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‘Better regulation could reduce deaths, injuries at home, researchers say’

New regulations for private rental properties are needed to reduce injuries from slips, trips and falls at home, researchers at the University of Otago, Wellington, say.

The call comes after the Accident Compensation Corporation reported 390,000 injuries from falls in New Zealand homes in 2022.

In a newly published paper in the international journal Housing Studies, public health researchers Dr Sarah Bierre and Professors Michael Keall and Philippa Howden-Chapman analyse the latest findings on injuries in the home. The findings are summarised in a Public Health Communication Centre Briefing out today. Dr Bierre says our homes can present multiple hazards, with New Zealanders regularly suffering falls, burns, piercing, and puncture wounds. Those in lower income households and Māori tenants are more likely to be injured than others.

A 2021 study of housing conditions found 68 deaths a year in New Zealand could be attributed to fall hazards.

Dr Bierre says this toll could be significantly reduced if property owners were required to make safety modifications to private rental homes and if current laws were better known and enforced.

“Simple and inexpensive changes, such as the installation of handrails on stairs, grab rails in bathrooms, outside lighting, edging for outside stairs, and slip resistant surfacing for decks have been shown to reduce falls in the home by 26 per cent, and injuries by 39 per cent.”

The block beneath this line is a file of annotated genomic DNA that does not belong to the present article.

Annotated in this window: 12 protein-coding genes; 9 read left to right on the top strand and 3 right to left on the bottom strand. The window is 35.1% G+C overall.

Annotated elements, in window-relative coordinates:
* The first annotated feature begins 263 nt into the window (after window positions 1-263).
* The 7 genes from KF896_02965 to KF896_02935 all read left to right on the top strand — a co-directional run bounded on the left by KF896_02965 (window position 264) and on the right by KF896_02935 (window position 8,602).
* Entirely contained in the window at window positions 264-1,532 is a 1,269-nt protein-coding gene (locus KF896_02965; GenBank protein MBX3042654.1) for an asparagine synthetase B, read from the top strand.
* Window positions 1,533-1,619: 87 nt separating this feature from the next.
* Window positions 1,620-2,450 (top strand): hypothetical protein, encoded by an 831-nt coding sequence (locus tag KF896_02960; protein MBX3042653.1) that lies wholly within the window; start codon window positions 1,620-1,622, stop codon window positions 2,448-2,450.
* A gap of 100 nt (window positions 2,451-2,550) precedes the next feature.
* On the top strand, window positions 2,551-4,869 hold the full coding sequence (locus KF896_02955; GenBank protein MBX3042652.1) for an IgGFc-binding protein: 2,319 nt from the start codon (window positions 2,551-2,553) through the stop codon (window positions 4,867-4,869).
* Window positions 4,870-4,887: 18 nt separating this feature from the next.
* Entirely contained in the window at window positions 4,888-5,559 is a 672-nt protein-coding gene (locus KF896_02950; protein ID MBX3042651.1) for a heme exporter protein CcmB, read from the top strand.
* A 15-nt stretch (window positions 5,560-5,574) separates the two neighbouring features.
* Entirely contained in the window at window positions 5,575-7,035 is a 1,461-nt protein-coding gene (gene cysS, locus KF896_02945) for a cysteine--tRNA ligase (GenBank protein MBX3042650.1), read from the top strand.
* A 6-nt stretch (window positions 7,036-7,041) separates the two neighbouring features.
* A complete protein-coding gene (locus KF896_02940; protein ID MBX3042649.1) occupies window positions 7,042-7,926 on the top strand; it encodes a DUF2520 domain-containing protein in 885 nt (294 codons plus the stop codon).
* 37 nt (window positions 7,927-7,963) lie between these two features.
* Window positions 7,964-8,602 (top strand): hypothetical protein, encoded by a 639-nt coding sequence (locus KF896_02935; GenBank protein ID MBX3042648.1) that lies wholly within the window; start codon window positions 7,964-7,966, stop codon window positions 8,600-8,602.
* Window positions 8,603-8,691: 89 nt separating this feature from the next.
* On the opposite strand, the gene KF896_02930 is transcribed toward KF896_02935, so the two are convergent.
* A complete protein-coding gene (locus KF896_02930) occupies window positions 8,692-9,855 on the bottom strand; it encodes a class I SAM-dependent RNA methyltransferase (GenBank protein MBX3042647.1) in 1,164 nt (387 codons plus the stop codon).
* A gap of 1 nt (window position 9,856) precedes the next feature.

Dr Bierre says home modifications have a conservative cost-benefit ratio of 6:1, with at least double the benefits for the elderly and those who previously had a fall.

She says the idea that avoiding accidents around the home is the individual’s responsibility has hindered the introduction of better housing standards. “A good example of this is the recent ACC campaign ‘have a hmmm’ which focuses on the poor choices of those who have accidents. This kind of framing removes any culpability on the part of landlords for injury hazards in the home.”

She says the health and safety requirements for rental housing that do exist are spread across multiple acts and regulations, including individual local council bylaws, and are not always appropriately applied.

“Introducing a comprehensive set of rental standards, which include mandatory home safety requirements, would go a long way towards reducing our accident and injury toll. It’s also crucial that we begin properly enforcing the standards we do have. These include requirements for handrails, safety on stairs and adequate lighting.”

 

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